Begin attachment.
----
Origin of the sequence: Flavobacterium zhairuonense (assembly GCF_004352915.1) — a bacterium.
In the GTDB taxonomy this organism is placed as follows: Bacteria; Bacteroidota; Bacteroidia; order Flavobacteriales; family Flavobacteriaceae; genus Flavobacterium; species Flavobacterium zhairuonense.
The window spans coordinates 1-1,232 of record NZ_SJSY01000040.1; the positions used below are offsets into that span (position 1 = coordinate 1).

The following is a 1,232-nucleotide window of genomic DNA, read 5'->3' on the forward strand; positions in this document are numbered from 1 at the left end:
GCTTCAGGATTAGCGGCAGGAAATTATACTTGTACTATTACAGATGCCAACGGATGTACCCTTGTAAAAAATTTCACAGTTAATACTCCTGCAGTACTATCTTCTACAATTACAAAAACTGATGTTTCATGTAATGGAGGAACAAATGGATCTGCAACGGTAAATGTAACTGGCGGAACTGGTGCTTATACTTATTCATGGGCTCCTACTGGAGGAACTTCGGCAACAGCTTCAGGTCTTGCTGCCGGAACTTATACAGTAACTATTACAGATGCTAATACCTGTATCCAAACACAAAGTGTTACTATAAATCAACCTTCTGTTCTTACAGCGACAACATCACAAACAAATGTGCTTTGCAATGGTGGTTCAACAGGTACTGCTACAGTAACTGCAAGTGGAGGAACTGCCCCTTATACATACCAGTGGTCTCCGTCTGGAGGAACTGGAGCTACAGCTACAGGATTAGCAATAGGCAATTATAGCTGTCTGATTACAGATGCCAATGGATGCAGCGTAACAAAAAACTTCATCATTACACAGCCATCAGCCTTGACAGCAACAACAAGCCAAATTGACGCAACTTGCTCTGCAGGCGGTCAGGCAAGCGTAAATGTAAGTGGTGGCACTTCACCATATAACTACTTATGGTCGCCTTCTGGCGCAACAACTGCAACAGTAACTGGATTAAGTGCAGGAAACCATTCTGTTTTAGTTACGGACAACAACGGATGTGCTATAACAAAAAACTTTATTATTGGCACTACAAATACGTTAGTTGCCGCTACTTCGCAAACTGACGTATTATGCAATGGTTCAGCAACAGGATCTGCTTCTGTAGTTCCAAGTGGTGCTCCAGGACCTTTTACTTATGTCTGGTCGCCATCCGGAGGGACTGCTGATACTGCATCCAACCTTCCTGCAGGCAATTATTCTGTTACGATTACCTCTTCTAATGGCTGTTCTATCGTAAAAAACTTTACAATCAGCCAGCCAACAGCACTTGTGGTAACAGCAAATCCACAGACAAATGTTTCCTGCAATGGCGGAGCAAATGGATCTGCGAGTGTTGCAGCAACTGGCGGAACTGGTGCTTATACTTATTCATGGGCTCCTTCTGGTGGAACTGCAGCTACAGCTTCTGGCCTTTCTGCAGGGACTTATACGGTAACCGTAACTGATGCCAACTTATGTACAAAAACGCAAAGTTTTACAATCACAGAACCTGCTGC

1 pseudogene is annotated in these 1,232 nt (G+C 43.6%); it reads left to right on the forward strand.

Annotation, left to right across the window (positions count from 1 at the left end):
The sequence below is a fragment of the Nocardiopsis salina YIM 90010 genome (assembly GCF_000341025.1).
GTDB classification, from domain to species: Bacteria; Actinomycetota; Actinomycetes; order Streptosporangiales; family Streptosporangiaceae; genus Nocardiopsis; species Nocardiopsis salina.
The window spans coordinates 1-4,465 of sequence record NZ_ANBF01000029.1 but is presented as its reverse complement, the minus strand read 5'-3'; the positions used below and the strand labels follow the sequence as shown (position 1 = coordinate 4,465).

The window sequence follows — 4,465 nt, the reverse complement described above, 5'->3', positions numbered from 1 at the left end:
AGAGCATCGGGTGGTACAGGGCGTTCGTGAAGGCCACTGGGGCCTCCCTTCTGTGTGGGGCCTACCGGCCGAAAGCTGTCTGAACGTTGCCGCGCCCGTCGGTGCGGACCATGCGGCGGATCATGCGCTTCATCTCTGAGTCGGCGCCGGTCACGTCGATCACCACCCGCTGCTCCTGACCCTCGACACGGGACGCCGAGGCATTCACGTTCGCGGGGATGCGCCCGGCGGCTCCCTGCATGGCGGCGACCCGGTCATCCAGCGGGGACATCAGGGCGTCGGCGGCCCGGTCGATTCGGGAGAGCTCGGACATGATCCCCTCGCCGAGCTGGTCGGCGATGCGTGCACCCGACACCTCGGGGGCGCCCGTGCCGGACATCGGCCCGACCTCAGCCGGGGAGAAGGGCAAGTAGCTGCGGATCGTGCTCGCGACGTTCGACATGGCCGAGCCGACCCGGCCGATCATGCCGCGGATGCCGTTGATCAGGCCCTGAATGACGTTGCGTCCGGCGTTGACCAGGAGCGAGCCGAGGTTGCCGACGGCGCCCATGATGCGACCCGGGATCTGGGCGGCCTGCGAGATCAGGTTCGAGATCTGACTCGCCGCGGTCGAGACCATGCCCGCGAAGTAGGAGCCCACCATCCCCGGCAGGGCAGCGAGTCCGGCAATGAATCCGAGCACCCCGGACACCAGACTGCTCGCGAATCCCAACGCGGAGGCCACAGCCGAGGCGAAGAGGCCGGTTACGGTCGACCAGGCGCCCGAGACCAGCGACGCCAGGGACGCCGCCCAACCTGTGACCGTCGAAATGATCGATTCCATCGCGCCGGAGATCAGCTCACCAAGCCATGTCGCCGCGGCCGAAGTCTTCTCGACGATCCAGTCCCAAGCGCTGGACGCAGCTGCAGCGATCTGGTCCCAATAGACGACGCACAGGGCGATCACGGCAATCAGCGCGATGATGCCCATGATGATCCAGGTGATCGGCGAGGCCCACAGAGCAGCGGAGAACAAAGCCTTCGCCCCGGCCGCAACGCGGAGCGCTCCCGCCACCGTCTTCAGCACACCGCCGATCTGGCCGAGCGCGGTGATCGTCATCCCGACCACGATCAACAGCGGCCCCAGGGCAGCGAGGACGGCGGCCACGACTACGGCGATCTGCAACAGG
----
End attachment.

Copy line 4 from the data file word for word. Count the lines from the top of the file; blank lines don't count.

The following is a 1,232-nucleotide window of genomic DNA, read 5'->3' on the forward strand; positions in this document are numbered from 1 at the left end: